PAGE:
Remembering Dr. King and Slavery in Africa

By Grenier, Richard | The Washington Times (Washington, DC), January 24, 1997 | Go to article overview

Remembering Dr. King and Slavery in Africa


Grenier, Richard, The Washington Times (Washington, DC)


An 18-year-old student starting his freshman year at the elite Phillips Exeter Academy in New Hampshire was shocked to discover that it was the only state in the union that had no official holiday honoring Rev. Dr. Martin Luther King, Jr.

Born in India, the student was Gautam Venkatesan. For those who don't follow these matters, Phillips Exeter Academy is one of the most fashionable preparatory schools in the country. And, for those unacquainted with the financial doings of this economic class, sending Gautam Venkatesan to this school is costing his family a tidy fortune. How thoughtful of Mr. Venkatesan to be mindful of those less fortunate than he, one thinks, of those unable to afford the expense of Phillips Exeter. On the other hand, how forgetful he seems to be of the hundreds of millions of caste-ridden Indians unable to escape that most racist of civilizations. Where in India are the monuments honoring those who struggled against the repulsive caste system? (All Britons of course.) And where are the monuments to those determined British civil servants who finally succeeded in stamping out suttee, that colorful Hindu custom whereby widows are burned alive on their dead husbands' funeral pyres? India had to put up with a fair amount of screaming as the poor widows burned to death, but it was an ancient custom and was followed respectfully until the British came along. Perhaps Gautam Venkatesan has never heard of suttee, however, for if he has he might instantly flee savage New Hampshire which refuses to honor Martin Luther King and swiftly make his way to the neatness and orderliness of Hindu's caste system, where with a bit of luck he might now and then catch a whiff of daintily roasted female flesh.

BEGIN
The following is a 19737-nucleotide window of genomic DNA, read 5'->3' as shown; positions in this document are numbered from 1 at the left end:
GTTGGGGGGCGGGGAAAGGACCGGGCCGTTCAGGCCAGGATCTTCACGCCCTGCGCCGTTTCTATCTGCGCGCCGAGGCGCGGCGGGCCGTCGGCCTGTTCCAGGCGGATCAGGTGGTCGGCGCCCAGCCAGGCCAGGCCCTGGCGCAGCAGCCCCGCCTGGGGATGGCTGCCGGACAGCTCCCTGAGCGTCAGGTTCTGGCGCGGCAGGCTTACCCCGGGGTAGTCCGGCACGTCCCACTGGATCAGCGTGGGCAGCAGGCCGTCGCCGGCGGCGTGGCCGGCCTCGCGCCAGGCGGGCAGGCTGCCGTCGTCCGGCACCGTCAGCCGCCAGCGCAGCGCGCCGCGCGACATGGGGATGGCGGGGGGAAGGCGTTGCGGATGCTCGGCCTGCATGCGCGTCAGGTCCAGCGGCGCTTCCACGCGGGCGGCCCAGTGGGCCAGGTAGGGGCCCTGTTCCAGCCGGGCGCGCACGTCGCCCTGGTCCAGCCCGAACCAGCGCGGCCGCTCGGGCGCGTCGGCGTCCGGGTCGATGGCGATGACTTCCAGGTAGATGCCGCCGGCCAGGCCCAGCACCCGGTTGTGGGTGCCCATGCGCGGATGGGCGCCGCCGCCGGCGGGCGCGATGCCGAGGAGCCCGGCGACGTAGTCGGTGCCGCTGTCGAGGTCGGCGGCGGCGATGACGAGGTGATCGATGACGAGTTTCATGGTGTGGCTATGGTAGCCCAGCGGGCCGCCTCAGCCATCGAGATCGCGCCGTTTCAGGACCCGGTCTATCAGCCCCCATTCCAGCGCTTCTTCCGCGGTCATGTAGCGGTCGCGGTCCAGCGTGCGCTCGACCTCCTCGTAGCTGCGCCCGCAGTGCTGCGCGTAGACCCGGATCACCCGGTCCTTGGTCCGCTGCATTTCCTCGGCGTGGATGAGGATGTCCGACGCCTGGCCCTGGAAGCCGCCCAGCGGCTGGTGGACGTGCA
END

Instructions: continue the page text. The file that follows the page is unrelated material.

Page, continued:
But New Hampshire is not the only place in the world which refuses to honor Martin Luther King. Going far beyond simply refusing to honor King, many states, in Africa this time - a part of the world with closer links to Martin Luther King than Gautam Venkatesan - still carry on a thriving trade in human chattel. Slavery has been reported from time to time in Saudi Arabia, Libya, Chad, Sudan, as well as in the west Saharan state of Mauritania, where to all appearances it's positively flourishing. Samuel Cotton, a black American reporter who spent several days in Mauritania a year ago, estimated that the slave population there amounted to 100,000.

But among those astonishingly indifferent to African slavery - as recounted by David Aikman in the latest American Spectator - are most African-Americans and black American organizations. Last March, Nation of Islam leader Louis Farrakhan, still aglow from his Million Man March, went so far as flatly to deny that slavery still existed in the Sudan - where others claim that a nice black slave can be bought for $15. …

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